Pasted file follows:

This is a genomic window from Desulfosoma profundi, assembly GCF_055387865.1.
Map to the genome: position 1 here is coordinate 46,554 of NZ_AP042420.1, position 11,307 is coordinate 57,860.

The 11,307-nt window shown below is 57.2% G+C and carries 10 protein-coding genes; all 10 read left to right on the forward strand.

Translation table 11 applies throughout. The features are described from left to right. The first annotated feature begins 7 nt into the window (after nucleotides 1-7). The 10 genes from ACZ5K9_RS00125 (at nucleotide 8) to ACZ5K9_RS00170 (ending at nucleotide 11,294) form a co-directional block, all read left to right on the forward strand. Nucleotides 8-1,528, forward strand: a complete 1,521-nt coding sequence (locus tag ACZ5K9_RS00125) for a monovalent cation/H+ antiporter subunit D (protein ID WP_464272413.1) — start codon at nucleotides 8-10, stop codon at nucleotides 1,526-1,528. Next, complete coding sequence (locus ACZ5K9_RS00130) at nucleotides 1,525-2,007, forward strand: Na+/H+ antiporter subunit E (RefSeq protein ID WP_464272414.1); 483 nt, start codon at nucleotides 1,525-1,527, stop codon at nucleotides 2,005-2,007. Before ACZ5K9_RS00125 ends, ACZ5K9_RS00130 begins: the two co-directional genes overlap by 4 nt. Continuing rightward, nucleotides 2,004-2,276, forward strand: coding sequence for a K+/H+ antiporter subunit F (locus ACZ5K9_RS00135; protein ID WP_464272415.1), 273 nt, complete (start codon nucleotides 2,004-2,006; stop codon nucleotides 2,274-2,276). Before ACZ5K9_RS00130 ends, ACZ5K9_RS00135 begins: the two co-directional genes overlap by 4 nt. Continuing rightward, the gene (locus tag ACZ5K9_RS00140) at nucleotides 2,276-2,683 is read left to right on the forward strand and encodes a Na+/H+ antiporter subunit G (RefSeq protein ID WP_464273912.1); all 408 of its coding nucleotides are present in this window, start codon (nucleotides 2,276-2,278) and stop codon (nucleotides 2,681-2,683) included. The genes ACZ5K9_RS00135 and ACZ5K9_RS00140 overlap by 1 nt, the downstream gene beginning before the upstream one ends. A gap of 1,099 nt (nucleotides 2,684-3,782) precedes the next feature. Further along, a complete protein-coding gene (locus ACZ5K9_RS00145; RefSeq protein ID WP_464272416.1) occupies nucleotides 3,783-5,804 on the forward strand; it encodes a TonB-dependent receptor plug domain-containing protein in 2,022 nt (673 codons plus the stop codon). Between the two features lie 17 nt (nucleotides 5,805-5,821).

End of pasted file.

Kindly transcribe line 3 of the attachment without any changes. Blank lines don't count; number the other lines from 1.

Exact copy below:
The 11,307-nt window shown below is 57.2% G+C and carries 10 protein-coding genes; all 10 read left to right on the forward strand.